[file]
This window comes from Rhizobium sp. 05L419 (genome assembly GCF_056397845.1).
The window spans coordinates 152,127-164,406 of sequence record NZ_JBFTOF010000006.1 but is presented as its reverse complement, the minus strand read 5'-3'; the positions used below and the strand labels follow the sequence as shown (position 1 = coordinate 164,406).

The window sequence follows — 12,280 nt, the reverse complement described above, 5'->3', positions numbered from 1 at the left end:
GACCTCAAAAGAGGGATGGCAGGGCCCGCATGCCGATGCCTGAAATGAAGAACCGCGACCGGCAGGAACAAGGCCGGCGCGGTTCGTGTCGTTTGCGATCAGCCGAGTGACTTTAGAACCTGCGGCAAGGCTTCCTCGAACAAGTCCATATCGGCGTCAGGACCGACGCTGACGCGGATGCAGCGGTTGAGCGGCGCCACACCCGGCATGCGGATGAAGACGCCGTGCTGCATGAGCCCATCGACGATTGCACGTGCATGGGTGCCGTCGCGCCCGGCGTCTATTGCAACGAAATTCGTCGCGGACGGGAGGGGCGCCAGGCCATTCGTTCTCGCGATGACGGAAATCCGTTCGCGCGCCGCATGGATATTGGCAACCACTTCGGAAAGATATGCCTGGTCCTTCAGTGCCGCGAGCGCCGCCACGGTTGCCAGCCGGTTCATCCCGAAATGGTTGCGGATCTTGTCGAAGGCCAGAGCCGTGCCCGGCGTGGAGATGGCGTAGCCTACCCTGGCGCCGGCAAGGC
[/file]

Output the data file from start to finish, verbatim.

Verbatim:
This window comes from Rhizobium sp. 05L419 (genome assembly GCF_056397845.1).
The window spans coordinates 152,127-164,406 of sequence record NZ_JBFTOF010000006.1 but is presented as its reverse complement, the minus strand read 5'-3'; the positions used below and the strand labels follow the sequence as shown (position 1 = coordinate 164,406).

The window sequence follows — 12,280 nt, the reverse complement described above, 5'->3', positions numbered from 1 at the left end:
GACCTCAAAAGAGGGATGGCAGGGCCCGCATGCCGATGCCTGAAATGAAGAACCGCGACCGGCAGGAACAAGGCCGGCGCGGTTCGTGTCGTTTGCGATCAGCCGAGTGACTTTAGAACCTGCGGCAAGGCTTCCTCGAACAAGTCCATATCGGCGTCAGGACCGACGCTGACGCGGATGCAGCGGTTGAGCGGCGCCACACCCGGCATGCGGATGAAGACGCCGTGCTGCATGAGCCCATCGACGATTGCACGTGCATGGGTGCCGTCGCGCCCGGCGTCTATTGCAACGAAATTCGTCGCGGACGGGAGGGGCGCCAGGCCATTCGTTCTCGCGATGACGGAAATCCGTTCGCGCGCCGCATGGATATTGGCAACCACTTCGGAAAGATATGCCTGGTCCTTCAGTGCCGCGAGCGCCGCCACGGTTGCCAGCCGGTTCATCCCGAAATGGTTGCGGATCTTGTCGAAGGCCAGAGCCGTGCCCGGCGTGGAGATGGCGTAGCCTACCCTGGCGCCGGCAAGGC